By Marta Chmielowicz

In today’s competitive and fast-moving business world, innovation is key—and there’s no shortage of advice about how companies can innovate. From adopting AI-enabled technologies to embracing an agile mindset, HR leaders are working hard to stay ahead. But there’s another proven driver of progress and change that organizations can add to their list of strategies: building a diverse leadership team.

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In the Right Direction

Pay Equity

Gender pay inequities exist but the gap is narrowing.

By Katie Bardaro

Gender pay inequities persist in 2019, but not necessarily in the way many people think. There is a lot of miscommunication and confusion about the gender pay gap, so let’s set things straight. PayScale leveraged pay data from 1.8 million employees to compare the overall median pay for women to the overall median pay for men and found that women earn 79 cents for every dollar earned by a man. When accounting for the intersectionality of race/ethnicity and gender, this pay gap ranges from 74 cents on the dollar (African American and Hispanic women) to 93 cents on the dollar (Asian women).

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Raising the Curtain

HRO Today Forum NA

Get an inside look at this year’s HRO Today Forum North America.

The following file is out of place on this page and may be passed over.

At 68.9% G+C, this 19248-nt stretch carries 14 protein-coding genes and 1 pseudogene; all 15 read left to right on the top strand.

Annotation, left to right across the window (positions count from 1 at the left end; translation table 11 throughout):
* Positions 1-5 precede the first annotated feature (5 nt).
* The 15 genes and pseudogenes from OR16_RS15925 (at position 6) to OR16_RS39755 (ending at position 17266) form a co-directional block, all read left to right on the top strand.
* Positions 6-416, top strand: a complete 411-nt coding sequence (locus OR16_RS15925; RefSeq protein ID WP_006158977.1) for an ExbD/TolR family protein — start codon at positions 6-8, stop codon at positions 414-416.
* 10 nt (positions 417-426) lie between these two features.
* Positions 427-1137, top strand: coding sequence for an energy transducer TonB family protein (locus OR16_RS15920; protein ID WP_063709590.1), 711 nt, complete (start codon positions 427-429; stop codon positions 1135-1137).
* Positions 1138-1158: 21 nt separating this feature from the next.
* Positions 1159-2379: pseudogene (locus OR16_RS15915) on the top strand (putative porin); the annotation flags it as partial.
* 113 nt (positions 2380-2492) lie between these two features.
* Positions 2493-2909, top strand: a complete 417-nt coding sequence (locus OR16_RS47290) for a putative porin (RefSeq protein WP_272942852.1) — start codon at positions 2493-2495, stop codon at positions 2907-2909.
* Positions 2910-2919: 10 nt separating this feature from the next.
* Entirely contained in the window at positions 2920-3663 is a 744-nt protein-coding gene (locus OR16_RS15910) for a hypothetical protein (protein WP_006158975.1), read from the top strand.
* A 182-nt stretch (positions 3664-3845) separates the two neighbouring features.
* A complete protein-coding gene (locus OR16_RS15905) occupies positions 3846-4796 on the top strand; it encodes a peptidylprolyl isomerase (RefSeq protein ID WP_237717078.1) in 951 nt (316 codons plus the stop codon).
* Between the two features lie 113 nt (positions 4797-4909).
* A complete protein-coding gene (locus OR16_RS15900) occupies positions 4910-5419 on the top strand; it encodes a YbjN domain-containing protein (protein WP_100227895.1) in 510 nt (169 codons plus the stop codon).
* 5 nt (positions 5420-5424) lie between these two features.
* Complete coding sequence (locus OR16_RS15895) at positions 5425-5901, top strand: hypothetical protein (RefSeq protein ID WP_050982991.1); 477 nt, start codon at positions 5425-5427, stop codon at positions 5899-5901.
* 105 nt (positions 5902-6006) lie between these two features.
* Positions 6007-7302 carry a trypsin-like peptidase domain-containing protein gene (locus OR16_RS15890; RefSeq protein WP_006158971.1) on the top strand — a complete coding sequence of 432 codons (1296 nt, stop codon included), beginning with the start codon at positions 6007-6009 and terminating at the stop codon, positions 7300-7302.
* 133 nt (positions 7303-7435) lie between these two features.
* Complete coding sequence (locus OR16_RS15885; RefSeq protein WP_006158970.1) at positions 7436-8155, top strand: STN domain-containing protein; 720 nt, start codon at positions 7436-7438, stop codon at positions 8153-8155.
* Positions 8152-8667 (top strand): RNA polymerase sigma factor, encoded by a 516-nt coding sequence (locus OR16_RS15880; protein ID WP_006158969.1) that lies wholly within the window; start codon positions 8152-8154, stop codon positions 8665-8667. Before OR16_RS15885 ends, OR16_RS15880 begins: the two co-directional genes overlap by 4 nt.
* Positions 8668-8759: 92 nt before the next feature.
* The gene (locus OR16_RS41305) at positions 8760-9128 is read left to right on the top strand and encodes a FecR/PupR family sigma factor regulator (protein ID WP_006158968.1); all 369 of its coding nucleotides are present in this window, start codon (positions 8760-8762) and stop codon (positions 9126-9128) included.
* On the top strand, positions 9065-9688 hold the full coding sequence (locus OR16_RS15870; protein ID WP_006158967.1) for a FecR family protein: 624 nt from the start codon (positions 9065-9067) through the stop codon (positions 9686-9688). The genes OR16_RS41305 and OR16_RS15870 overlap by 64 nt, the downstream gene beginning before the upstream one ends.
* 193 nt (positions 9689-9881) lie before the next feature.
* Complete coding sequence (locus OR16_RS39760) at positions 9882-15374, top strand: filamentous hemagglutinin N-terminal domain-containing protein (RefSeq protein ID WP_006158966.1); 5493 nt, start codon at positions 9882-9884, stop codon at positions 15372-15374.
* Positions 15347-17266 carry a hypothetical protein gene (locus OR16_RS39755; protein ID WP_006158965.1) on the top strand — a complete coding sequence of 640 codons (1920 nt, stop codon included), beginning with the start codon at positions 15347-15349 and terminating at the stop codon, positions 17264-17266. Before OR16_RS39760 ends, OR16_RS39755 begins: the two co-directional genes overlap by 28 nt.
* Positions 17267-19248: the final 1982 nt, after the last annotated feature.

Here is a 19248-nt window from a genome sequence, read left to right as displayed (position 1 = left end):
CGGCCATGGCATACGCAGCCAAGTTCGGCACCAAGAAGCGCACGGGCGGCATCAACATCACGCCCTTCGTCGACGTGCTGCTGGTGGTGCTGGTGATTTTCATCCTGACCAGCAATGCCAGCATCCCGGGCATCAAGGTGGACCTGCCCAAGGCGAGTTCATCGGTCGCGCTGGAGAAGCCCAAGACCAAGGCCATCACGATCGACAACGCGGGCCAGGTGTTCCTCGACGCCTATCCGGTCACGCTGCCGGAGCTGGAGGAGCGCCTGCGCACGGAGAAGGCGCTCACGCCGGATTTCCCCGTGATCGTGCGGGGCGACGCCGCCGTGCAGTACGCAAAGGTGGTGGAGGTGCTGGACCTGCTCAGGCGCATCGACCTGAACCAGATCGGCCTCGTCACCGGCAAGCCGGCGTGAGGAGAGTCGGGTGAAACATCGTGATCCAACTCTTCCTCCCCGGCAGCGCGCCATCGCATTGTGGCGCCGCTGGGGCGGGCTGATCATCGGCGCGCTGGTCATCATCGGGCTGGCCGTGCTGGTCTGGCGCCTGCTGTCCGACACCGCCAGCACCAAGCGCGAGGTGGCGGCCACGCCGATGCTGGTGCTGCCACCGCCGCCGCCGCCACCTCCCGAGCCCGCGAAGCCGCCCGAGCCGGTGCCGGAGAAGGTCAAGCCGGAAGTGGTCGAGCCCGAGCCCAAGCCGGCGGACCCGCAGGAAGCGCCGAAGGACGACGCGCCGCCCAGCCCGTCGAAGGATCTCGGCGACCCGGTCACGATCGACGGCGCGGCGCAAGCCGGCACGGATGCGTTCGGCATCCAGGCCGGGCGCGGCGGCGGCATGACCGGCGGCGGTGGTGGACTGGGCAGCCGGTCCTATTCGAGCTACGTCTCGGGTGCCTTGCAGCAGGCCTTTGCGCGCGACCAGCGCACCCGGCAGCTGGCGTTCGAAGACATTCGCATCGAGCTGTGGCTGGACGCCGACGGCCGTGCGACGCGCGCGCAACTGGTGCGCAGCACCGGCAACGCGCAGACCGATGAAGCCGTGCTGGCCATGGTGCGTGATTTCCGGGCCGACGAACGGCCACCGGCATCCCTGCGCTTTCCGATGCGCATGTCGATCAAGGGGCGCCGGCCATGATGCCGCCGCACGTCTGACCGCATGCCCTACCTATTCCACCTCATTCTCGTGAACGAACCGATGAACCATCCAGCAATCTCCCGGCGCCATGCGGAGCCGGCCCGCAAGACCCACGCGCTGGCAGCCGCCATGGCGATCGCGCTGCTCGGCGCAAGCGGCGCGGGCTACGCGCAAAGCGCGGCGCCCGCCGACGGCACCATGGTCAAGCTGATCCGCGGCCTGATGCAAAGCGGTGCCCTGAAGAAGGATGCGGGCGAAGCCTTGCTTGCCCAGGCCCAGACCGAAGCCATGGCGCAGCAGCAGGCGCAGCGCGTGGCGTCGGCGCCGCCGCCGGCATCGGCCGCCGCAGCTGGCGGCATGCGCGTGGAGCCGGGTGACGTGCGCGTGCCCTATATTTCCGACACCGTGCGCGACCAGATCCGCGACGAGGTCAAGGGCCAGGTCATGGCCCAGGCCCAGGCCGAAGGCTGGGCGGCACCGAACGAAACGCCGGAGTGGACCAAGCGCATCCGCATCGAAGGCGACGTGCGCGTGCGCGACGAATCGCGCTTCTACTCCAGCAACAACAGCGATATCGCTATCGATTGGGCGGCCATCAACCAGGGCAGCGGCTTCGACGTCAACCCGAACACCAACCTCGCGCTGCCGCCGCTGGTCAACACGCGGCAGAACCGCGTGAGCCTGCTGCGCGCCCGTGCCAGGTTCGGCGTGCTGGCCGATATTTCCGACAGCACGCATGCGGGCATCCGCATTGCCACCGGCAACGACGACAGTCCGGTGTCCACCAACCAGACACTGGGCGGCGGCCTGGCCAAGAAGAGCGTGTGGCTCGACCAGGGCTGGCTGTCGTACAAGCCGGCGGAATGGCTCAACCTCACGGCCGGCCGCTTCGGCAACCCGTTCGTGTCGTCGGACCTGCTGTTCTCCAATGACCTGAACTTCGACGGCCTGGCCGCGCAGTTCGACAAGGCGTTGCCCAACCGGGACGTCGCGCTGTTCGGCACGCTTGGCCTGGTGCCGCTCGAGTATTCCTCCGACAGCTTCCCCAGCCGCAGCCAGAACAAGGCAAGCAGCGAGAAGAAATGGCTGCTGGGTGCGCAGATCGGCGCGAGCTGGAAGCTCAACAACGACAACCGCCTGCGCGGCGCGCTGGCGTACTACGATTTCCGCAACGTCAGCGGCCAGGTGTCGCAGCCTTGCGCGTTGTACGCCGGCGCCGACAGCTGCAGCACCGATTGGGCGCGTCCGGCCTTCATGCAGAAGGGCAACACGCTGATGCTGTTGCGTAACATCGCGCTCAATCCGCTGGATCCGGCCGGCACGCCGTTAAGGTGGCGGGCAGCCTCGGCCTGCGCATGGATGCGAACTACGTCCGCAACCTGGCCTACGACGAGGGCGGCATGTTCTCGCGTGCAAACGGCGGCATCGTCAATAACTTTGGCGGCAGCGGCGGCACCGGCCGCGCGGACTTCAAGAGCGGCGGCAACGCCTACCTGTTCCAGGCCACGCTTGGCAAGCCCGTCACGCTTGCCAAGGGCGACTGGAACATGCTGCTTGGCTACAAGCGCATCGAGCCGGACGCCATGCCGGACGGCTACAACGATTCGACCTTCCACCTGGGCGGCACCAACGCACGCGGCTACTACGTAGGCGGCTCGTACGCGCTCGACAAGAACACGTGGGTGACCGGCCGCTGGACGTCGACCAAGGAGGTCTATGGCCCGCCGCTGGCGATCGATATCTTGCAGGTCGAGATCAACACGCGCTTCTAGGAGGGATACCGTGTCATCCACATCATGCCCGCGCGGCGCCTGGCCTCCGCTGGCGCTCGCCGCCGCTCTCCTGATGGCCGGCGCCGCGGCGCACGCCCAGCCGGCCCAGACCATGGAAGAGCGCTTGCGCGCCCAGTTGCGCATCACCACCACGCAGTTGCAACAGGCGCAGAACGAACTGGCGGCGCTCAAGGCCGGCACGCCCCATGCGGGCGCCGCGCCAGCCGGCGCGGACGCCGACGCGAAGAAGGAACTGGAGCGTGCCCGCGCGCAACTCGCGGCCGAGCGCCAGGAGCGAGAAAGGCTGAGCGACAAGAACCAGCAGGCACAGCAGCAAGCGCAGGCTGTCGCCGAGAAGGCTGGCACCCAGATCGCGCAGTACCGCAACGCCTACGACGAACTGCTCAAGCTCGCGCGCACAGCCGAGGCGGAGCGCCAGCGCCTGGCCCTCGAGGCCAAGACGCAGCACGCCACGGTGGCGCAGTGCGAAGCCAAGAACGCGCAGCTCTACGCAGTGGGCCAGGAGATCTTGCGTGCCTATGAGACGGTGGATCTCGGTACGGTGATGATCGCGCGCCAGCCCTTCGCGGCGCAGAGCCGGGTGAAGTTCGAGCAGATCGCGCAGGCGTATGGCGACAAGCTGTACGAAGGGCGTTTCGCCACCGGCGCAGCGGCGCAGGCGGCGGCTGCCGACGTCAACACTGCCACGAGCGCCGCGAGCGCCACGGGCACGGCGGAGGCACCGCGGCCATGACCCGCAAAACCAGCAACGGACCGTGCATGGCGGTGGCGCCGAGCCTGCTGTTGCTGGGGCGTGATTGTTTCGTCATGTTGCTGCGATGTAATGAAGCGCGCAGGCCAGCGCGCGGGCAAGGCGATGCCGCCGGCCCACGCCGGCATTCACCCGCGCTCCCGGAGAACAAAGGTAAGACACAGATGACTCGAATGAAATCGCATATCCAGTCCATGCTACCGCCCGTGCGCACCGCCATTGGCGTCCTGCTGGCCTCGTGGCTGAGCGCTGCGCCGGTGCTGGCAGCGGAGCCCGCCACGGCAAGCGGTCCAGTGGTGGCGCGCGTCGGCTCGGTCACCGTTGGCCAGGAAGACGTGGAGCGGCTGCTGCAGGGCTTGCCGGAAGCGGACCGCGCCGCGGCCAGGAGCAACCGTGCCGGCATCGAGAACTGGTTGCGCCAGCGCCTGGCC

By The Editors

Across three days of dynamic programming, 69 CHROs, 24 global heads of talent, and hundreds of senior-level HR executives came together with one common goal: to redefine how HR is done. On the agenda? Networking, thought leadership, and debate.

Click here to view a sneak peak into the 2019 HRO Today Forum North America.

HR Innovation

CHRO of the Year Award

This year’s CHRO of the Year Award finalists are being recognized for redefining human capital management.

By Marta Chmielowicz

In today’s competitive business world, talent has the potential to be the greatest strength of an organization and one of its most powerful sources of competitive advantage. But developing a top talent pool requires more than just a good recruitment strategy: culture, technology, data insights, benefits, learning, engagement, and more are emerging as top considerations.

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Strength in Numbers

Team Relationships

By following these four key principles, organizations can build strong teams to reduce turnover.

By Dr. Randy Ross

People and organizations thrive in relationally rich environments. When organizations put people above profits, their priorities produce rich dividends both culturally and economically. The heart of any business is its people, and the best organizations serve people well, both internally and externally.

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Higher Learning: Lessons in Leadership

HRO Today Global Autumn

VP of HR Antonio Climent shares the secrets to building culture and a strong leadership pipeline for Laureate International Universities.

By Marta Chmielowicz

Expanding into new international markets is fraught with difficulties. From aligning cultures to ensuring talent gaps are filled, multinational organisations can struggle to adapt to the norms and realities of their many areas of operation. But with the shift of economic activity from Europe and North America to markets in Africa, Asia, and Latin America comes a renewed need to manage global organisations. In fact, according to the McKinsey Global Institute, 400 midsize emerging-market cities, many unfamiliar in the West, will generate nearly 40 per cent of global growth over the next 15 years.